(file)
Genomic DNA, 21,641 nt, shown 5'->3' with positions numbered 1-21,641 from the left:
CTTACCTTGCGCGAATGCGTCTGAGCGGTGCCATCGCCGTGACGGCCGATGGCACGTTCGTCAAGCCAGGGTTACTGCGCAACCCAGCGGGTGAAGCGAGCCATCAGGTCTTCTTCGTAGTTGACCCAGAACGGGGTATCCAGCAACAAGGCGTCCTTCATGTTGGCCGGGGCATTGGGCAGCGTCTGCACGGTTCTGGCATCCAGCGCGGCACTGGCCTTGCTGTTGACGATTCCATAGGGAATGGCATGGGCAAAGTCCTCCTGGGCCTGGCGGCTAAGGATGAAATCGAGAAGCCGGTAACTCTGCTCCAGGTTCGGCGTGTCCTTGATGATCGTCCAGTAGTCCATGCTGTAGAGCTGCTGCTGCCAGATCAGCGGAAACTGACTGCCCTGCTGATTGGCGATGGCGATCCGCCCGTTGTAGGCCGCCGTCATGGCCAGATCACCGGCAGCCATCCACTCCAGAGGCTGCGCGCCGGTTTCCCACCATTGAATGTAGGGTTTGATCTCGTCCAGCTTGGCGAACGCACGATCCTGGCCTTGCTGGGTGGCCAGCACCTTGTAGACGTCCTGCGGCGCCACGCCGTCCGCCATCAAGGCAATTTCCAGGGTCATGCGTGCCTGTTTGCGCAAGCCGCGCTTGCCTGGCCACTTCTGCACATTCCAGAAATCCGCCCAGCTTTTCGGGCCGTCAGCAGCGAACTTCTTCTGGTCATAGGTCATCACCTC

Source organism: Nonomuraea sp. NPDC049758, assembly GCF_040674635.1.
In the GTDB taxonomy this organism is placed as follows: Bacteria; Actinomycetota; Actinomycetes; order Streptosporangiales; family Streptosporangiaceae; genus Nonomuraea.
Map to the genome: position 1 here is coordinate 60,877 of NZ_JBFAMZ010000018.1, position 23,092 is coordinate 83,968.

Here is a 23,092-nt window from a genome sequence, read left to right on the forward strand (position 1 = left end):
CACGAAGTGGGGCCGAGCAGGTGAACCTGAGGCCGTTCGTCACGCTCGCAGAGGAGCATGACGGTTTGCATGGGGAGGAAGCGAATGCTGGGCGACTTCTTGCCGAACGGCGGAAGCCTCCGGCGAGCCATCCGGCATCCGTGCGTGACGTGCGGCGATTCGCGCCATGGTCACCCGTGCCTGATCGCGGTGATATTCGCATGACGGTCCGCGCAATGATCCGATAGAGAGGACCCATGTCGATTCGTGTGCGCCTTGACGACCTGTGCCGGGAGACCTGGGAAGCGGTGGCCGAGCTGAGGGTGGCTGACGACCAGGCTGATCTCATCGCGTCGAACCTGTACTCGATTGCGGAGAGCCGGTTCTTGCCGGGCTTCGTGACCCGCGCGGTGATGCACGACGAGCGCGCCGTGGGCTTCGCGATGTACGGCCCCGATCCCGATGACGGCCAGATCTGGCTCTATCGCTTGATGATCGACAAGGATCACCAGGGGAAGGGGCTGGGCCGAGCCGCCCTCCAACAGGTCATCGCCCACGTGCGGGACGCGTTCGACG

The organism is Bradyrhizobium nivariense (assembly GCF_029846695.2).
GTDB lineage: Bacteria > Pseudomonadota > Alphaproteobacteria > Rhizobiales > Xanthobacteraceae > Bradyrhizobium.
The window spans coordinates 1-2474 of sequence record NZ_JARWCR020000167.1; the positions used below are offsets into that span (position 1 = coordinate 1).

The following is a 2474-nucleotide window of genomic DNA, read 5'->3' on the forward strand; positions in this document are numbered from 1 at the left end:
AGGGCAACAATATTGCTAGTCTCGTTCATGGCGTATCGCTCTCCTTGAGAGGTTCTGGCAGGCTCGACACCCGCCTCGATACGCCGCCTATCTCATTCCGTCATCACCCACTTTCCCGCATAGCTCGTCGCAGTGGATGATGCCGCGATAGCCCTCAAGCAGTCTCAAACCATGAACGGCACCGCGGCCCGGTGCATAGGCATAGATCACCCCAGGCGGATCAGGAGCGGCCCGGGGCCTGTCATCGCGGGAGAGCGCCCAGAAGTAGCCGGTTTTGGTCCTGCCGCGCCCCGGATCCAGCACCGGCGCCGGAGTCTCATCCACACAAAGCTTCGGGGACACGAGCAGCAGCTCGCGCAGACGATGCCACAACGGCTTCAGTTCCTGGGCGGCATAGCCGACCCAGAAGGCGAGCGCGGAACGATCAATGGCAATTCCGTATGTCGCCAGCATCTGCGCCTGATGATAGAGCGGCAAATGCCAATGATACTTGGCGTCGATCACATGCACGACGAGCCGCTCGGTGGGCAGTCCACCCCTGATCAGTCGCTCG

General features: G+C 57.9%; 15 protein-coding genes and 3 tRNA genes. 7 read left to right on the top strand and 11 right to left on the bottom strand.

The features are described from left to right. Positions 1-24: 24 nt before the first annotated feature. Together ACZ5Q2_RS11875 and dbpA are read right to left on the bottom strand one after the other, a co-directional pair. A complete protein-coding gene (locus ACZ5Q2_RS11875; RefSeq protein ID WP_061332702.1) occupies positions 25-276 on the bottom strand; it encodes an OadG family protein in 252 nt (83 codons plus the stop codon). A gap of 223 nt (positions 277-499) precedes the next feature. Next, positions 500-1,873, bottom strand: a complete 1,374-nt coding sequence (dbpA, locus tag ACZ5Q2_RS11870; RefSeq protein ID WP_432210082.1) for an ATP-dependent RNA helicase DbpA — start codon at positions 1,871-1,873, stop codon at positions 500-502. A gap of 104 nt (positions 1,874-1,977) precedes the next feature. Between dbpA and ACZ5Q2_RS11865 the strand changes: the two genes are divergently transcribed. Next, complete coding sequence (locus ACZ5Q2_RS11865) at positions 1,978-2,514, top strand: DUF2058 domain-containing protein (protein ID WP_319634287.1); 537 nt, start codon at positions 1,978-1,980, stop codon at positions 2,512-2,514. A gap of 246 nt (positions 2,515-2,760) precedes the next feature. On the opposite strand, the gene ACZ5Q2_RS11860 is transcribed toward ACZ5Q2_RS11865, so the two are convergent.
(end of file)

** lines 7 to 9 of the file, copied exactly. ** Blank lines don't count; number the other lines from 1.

CACGAAGTGGGGCCGAGCAGGTGAACCTGAGGCCGTTCGTCACGCTCGCAGAGGAGCATGACGGTTTGCATGGGGAGGAAGCGAATGCTGGGCGACTTCTTGCCGAACGGCGGAAGCCTCCGGCGAGCCATCCGGCATCCGTGCGTGACGTGCGGCGATTCGCGCCATGGTCACCCGTGCCTGATCGCGGTGATATTCGCATGACGGTCCGCGCAATGATCCGATAGAGAGGACCCATGTCGATTCGTGTGCGCCTTGACGACCTGTGCCGGGAGACCTGGGAAGCGGTGGCCGAGCTGAGGGTGGCTGACGACCAGGCTGATCTCATCGCGTCGAACCTGTACTCGATTGCGGAGAGCCGGTTCTTGCCGGGCTTCGTGACCCGCGCGGTGATGCACGACGAGCGCGCCGTGGGCTTCGCGATGTACGGCCCCGATCCCGATGACGGCCAGATCTGGCTCTATCGCTTGATGATCGACAAGGATCACCAGGGGAAGGGGCTGGGCCGAGCCGCCCTCCAACAGGTCATCGCCCACGTGCGGGACGCGTTCGACG

The organism is Bradyrhizobium nivariense (assembly GCF_029846695.2).
GTDB lineage: Bacteria > Pseudomonadota > Alphaproteobacteria > Rhizobiales > Xanthobacteraceae > Bradyrhizobium.